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Posts Tagged ‘butterflies’

“Just living is not enough,” said the butterfly, “one must have sunshine, freedom and a little flower.”  ~Hans Christian Anderson

What's a flower without a butterfly? -- Photo by Pat Bean

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Sunflowers are just beginning to bloom at Lake Walcott -- Photo by Pat Bean

“Properly trained, a man can be dog’s best friend.” Corey Ford

Travels With Maggie

Thought I’d interrupt my past African Safari today to visit the present, which finds me at Lake Walcott State Park in southern Idaho.

I wanted to tell you that the Canada goose kids have all grown up now, sunflowers are finally blooming, and that I had a marvelous day on the lake with a couple of starving artists (so they said, but their fancy boat said otherwise), who were staying at the park between art shows, and finally to complain about my faithful companion.

Nuff said about everything but Maggie, a black cocker spaniel who thinks I’m her servant. I rescued her from a life of abuse when she was a year old and we’ve now been together for 12 years. She went from being afraid of her shadow to becoming Queen of my world.

 

And butterflies accompany Maggie and me on our walks. -- Photo by Pat Bean

For example: This past Wednesday, I went into town to do laundry, something that has to be done every two weeks if I want to wear clean underwear. Since I’m a volunteer at the park, I’m allowed to use a small park truck for the trip. And since I don’t get into town often, I treated myself to a Swiss cheese burger with grilled onions and a chocolate mile shake.

I drank the shake and ate half the burger on the drive back to the park, saving the other half of the big sandwich for dinner. Back at my RV I transported the leftover sandwich and a few other things into my RV, then went back out to bring in my clean laundry.

By the time I got back, Maggie had climbed up on my table, took the sandwich out of a paper sack, and then out of its cardboard container and was licking her chops. Not a crumb of the sanding was left.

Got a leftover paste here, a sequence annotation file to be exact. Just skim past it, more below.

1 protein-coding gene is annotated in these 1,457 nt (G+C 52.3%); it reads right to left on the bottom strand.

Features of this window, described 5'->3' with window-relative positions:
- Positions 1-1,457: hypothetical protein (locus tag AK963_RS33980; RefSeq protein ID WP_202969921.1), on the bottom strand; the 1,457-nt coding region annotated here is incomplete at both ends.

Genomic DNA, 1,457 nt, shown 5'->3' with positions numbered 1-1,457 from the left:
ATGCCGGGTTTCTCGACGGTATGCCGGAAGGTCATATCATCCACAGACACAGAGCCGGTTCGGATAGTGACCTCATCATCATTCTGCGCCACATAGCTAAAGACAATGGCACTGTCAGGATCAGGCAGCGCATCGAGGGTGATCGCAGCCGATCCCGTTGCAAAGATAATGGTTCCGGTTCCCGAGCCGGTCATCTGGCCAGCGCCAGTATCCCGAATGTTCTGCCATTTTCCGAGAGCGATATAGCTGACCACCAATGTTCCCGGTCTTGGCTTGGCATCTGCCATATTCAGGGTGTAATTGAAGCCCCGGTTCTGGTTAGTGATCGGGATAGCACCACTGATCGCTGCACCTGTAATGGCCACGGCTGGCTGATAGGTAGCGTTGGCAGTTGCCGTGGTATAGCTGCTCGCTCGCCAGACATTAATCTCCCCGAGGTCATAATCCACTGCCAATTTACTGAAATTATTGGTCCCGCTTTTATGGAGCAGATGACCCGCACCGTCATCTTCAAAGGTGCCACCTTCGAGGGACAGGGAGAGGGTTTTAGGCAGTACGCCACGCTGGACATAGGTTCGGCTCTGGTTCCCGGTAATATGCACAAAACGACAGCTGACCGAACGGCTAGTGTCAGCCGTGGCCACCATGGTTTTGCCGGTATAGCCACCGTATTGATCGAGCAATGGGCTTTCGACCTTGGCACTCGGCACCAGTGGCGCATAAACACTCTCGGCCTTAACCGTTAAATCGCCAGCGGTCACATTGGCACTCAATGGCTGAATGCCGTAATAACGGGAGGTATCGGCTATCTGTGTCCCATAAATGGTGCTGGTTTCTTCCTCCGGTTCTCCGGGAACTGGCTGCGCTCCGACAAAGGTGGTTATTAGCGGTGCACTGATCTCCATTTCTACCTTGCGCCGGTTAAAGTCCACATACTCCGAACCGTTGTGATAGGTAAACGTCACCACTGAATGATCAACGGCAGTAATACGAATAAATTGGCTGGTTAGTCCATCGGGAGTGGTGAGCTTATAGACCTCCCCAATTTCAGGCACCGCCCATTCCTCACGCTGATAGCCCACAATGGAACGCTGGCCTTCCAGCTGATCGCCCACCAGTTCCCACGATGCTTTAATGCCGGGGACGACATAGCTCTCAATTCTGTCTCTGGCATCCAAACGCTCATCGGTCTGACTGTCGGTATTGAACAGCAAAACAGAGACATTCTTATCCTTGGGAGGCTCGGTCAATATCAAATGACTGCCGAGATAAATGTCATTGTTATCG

I yelled, but she didn’t even blink. In fact the look that she gave me said: “Do you have any more.”

 

And Maggie is not the least bit repentant for eating my sandwich. -- Photo by Pat Bean

I gave her dirty looks for the rest of the day. She, simply, hopped up on to my bed, and gave me unrepentant stares. I mean take a look at that face. Does it look apologetic to you?

I think she’s more cat than dog.

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A sulphur cloud butterfly was still flitting when I reached Arkansas -- Photo by Pat Bean

“Time is a companion that goes with us on a journey. It reminds us to cherish each moment because it will never come again.” Captain Jean-Luc Picard.

And the Gardenia's were still blooming. -- Photo by Pat Bean

 

Travels With Maggie

Come take a jaunt with me, I asked, as I headed to Idaho’s Panhandle some seven months ago. Along the way I gathered new friends and five new life birds and enjoyed the company of old friends and all the other birds along the way.

I saw the gaping hole in Mount St. Helens that was created when the volcanic mountain blew its top. I fed wild turkeys from my hand and almost got blown to Kansas during a West Texas wind storm. I gazed at waterfalls and glaciers on Mount Ranier, took a boat ride on a deep lake where the Navy conducts submarine experiments, and survived a blowout in my RV.

Since leaving Texas in April, I’ve also put an extra 6,000 miles on Gypsy Lee, bringing her total now up to 112,000 miles that we’ve shared on the road together. Thankfully, she still acts like she’s got many more miles in her. I know I do.

Meanwhile, after seven months away it was good to see family again. My two daughters were first. I stopped overnight in Dallas after leaving Vernon to spend an evening with my oldest daughter. Then it was on to Camden, Arkansas, where my youngest daughter lives. I spent a week there babysitting three grandsons while their parents took off for business and pleasure to San Diego.

The boys – 9, 10 and 11 – and I had a great time. We rode bikes, skinned knees, played games and watched Disney videos together. It seemed as if their parents returned home much too quickly.

 

Grandsons Patrick, JJ and Tony look pleased with themselves after scrubing down Gypsy Lee for their Nana. -- Photo by Pat bean

But soon Maggie and my itchy feet were ready to return to the road. As Jack Kerouac said; “What is that feeling when you’re driving away from people and they recede on the plain till you see their specks dispersing? It’s the too-huge world vaulting us, and its good-bye. But we lean forward to the next crazy venture beneath the skies.”

 My travels will continue and you’re still welcome to come along.

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